According to OSHA nearly 6.5 million people work at approximately 252,000 construction sites across the United States alone on any given day. With the many hazards present on a typical construction site, it’s no wonder the industry has a higher than average workplace fatality rate.

We’ve asked top safety management industry leaders how they manage safety and compliance on their worksites, and also posed the question: what do you think is the #1 safety issue in construction today?

Distracted Employees

Steve Mellard, National Safety Director at Anning Johnson, mentions distracted employees as being a key issue. Even employees who are well trained and qualified can contribute to incidents and injuries that are totally avoidable if they are focusing on issues other than the immediate task at hand. Due to the fast pace of life in general these days, the issue of a distracted workforce is certainly not limited to construction safety, but certainly has the potential to cause grave consequences given the many hazards of the work involved.

Trade Stacking 

Desire’e Ropel, Safety Manager at Hermanson, points to trade stacking as an important safety issue. Trade stacking happens when multiple trades are scheduled to work in a single area or portion of the job site -and it usually happens when crews are rushing to get ahead.  The idea is, the more people, the more work can be done.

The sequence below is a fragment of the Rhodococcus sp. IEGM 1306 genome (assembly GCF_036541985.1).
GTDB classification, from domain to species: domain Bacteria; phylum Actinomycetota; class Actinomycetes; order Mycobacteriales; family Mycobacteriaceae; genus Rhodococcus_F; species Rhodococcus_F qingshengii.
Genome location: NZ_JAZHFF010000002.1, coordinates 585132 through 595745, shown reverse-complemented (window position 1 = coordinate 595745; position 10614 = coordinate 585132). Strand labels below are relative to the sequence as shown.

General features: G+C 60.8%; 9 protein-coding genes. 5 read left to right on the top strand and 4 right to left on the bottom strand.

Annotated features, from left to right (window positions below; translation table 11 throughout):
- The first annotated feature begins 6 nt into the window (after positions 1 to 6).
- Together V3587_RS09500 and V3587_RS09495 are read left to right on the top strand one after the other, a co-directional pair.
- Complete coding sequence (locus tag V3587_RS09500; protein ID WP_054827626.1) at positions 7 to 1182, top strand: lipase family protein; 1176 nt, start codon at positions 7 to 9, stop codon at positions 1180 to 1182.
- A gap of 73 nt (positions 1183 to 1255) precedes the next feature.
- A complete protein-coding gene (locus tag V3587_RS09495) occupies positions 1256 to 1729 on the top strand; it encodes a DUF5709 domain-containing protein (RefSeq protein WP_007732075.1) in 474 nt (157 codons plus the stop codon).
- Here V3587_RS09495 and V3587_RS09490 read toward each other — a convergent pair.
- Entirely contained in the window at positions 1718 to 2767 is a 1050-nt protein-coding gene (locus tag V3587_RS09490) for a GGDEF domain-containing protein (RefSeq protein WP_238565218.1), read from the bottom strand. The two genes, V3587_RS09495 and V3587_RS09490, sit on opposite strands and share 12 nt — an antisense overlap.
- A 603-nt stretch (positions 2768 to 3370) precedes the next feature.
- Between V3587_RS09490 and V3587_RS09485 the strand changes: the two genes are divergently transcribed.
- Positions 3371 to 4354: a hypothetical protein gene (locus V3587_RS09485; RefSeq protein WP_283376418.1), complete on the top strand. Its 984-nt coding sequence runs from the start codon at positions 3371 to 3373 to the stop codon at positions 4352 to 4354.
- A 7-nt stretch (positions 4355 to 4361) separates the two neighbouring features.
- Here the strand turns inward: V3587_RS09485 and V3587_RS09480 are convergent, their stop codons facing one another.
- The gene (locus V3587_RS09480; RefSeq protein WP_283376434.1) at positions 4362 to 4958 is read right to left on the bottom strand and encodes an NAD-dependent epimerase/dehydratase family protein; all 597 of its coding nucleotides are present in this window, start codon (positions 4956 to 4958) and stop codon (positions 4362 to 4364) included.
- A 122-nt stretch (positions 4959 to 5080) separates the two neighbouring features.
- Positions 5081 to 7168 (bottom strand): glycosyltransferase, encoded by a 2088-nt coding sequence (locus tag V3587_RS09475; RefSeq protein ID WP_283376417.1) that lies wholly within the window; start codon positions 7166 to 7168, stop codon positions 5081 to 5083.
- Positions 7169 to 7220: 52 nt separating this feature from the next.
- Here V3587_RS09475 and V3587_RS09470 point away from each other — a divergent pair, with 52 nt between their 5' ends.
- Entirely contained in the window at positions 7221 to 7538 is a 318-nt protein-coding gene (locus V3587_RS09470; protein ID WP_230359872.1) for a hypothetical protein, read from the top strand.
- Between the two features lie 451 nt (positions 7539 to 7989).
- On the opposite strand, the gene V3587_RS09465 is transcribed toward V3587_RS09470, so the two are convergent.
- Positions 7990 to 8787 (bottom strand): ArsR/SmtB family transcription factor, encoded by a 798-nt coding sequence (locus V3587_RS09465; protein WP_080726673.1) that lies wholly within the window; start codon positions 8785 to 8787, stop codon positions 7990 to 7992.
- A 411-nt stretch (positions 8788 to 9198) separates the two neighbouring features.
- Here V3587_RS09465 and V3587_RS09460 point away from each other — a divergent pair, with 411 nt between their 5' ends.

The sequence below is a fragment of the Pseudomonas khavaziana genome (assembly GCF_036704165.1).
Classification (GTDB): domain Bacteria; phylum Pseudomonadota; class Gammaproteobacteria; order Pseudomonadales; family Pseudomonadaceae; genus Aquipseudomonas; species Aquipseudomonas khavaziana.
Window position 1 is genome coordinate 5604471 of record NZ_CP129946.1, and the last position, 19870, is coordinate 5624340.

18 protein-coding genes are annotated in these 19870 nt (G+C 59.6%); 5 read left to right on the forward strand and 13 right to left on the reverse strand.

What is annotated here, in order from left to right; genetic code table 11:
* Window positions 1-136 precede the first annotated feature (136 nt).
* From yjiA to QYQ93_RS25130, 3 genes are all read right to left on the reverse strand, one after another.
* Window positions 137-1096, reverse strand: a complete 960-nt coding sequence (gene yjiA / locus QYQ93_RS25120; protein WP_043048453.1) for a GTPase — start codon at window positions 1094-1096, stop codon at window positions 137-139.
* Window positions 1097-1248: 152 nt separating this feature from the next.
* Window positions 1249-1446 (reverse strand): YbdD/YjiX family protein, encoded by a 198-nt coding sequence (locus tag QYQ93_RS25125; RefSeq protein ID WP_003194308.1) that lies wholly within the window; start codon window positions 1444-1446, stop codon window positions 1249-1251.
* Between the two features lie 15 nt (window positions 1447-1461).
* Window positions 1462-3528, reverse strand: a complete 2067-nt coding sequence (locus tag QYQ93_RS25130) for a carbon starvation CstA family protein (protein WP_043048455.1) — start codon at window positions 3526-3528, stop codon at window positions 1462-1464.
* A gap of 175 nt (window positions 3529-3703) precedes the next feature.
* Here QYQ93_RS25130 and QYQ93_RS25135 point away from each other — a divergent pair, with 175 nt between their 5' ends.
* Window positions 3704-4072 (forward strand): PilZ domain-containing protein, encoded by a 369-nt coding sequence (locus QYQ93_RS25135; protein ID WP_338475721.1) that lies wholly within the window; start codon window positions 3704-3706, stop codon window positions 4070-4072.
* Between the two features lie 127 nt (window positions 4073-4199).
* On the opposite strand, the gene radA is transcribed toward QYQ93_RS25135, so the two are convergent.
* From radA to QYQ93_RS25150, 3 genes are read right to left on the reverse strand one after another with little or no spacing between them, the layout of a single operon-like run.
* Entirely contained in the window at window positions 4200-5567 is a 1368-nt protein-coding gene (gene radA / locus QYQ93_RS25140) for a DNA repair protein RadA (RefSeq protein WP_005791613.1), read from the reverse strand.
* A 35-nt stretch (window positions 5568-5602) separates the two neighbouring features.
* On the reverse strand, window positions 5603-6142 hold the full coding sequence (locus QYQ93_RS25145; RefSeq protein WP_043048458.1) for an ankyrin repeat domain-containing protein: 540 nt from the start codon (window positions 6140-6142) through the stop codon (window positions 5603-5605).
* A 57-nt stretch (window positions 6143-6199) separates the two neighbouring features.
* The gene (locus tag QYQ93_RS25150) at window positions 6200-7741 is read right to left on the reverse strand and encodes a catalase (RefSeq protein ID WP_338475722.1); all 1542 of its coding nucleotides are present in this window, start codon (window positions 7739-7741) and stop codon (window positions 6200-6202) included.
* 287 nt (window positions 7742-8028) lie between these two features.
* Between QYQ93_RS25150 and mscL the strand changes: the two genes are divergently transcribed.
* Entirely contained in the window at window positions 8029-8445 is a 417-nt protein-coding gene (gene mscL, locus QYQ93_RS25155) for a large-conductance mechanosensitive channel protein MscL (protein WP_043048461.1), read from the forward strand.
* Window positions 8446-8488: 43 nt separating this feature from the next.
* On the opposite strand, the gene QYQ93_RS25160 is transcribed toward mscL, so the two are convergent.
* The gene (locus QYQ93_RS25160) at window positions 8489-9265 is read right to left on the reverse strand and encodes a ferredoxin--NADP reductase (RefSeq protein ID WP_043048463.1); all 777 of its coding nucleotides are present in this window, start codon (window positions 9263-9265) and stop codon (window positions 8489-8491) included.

The problem is that trade stacking (and having a high concentration of workers in one area in general) can cause stress and distractions, which can lead workers to skip over safety aspects of their work – along with reducing the overall quality of work as well. This is all not conducive to a safety-first work environment but can happen all too often.

Personnel That Are Unqualified To Perform Their Tasks

Both Desire’e Ropel and Steve Mellard pointed to unqualified personnel as a top safety issue. It is always the employer’s obligation to educate and ensure that a safe work environment is created. Employers have more control over this when all workers on a job site are working for their company. However, in construction, other trades and contractors can also be on the job site. Employers should of course do their due diligence in making sure contractors are reputable and qualified, but with a lack of control over hiring and education, this can make achieving a safe work environment much more difficult.

Some of these contractors can just be plain dangerous to be around. Practices that are unsafe and not permitted in your work environment (for example leaving behind tools from a finished job) might just be how another company regularly conducts business. Their poor safety habits are now putting your workforce at risk. The hazards that come from unqualified staff can be difficult to manage when education and training is out of your organization’s hands.